March 6, 2014
By JACK BOGACZYK
HUNTINGTON, W.Va. – Lia Foster was born in Canada and grew up there. She attends college in the United States.
Her passport to international soccer, however, came on another continent, in another hemisphere.
Foster, a Marshall sophomore defender, returned to school last month after a successful tryout for Colombia’s Under-20 National Team. She played in the 10-team South American Football Confederation (CONMEBOL) qualifier for the U20 World Cup scheduled this summer in Canada.
“I loved it, and it was great,” said Foster, taking a break from her Herd team’s winter conditioning program Wednesday. “It was a really good cultural experience for me.”
Her team advanced in pool play to the four-team, round-robin finals, but fell one win short of the World Cup. Foster said she wasn’t quite sure what to expect. She wasn’t even sure she could make the Colombian team.
Foster, 19, was eligible because her mother, Elizabeth, in a native of Colombia who moved to Canada when she was 16. Foster’s father, Kim, is a Canada native. Their daughter came to Marshall from Keswick, an Ontario city north of Toronto.
“One of my uncles (Rodrigo Mafla, Elizabeth’s brother) knew the Colombian coach,” Foster said. “He told him he had a niece who lives in Canada and plays college soccer in the United States, and she’d like to have the opportunity to come down and play.”
Marshall coach Kevin Long said Foster told him last summer about the potential for a tryout in Colombia.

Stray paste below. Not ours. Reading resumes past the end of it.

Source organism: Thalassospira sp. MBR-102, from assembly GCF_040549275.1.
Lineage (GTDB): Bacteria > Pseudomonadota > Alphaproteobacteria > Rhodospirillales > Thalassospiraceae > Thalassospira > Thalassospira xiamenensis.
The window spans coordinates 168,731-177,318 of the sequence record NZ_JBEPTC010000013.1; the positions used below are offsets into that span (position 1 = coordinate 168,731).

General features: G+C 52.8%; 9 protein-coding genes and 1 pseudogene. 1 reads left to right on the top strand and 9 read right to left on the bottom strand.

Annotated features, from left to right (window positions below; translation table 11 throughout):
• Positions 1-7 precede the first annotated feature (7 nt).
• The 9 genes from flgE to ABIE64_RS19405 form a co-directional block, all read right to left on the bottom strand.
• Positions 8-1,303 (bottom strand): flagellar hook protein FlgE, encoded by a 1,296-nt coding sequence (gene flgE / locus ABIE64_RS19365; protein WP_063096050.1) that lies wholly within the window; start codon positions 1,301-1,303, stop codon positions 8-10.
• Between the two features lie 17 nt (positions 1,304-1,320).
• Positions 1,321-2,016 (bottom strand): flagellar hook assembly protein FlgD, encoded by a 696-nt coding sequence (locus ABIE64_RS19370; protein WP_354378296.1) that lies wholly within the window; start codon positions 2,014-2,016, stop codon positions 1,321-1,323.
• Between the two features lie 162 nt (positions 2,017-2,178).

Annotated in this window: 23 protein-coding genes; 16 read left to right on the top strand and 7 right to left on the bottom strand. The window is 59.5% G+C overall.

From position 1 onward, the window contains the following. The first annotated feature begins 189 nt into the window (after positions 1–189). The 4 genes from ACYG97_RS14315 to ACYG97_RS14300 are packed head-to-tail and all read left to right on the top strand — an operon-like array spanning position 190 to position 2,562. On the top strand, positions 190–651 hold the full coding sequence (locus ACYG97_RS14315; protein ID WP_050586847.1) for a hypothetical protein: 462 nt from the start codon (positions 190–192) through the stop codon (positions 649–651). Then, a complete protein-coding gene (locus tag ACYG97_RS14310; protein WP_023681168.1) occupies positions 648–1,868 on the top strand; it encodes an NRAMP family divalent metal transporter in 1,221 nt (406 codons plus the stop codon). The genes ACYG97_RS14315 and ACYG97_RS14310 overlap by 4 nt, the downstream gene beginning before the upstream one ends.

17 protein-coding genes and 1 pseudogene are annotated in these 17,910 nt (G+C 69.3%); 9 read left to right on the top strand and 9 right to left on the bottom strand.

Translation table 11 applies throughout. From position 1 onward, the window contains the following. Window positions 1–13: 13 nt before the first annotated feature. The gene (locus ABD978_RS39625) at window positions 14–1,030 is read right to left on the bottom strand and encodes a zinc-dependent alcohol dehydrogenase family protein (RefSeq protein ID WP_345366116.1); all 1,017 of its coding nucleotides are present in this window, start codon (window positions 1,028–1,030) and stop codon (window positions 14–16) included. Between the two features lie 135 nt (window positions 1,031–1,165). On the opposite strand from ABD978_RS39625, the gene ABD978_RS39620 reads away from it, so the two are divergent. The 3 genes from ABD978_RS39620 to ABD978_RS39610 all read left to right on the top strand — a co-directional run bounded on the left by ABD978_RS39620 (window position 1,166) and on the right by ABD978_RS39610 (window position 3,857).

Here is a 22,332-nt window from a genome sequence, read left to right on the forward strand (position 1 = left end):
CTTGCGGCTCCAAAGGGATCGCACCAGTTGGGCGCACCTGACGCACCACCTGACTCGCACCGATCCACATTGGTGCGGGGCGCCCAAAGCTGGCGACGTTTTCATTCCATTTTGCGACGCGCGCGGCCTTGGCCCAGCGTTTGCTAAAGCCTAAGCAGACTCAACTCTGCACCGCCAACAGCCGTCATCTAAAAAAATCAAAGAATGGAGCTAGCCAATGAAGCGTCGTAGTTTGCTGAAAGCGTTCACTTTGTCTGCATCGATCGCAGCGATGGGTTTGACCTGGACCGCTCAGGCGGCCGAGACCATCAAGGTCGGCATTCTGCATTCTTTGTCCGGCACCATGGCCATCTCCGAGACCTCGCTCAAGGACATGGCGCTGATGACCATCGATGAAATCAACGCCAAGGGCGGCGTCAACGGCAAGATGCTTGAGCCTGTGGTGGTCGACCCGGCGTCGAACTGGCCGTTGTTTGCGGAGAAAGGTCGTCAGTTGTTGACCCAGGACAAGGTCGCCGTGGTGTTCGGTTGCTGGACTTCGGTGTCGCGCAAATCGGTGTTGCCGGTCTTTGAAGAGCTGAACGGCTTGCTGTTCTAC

“It was a great opportunity for Lia,” said Long, who’s headed toward his seventh season as the Herd coach. “The process there, there were a lot of dates she could attend camp, and we looked at schedule.
“We have the perspective where any international experience a student-athlete of ours can get, it’s only going to make us stronger down the road. So, even if we had to sacrifice a few games without her last season, we would open the door to do that. In that process, she chose to go away after the season.”
That was a good thing for the Herd.
Foster, who started all 20 games in 2013, scored her first and only collegiate goal on a direct kick in a 1-0, regular season-ending win at FIU. If Marshall had lost that game, the Herd would have missed the Conference USA Tournament, in which Long’s team advanced to the quarterfinals with a first-round victory.
The MU sophomore left for Cali, Colombia, and almost two weeks of strength and conditioning training right after the end of the first semester.
“I was there all though Christmas, training once a day,” said Foster, who has started 29 of her 34 games in an MU uniform. “They call you during the break about making the team. I went home to Canada for six days and got the email that they wanted me back for camp in Bogota.
“I went and we trained for a week or so, and I made the final cut, and on Jan. 10 we left for the tournament that started the 13th in (Montevideo) Uruguay.”
After advancing through the preliminary round, Foster’s team went to the finals round-robin with Brazil – “an amazing team, powerful,” she said – Bolivia and Paraguay. Colombia lost to Brazil, and also to Paraguay, 1-0 -- the decision that kept Foster from a chance to return to her homeland for the U20 World Cup.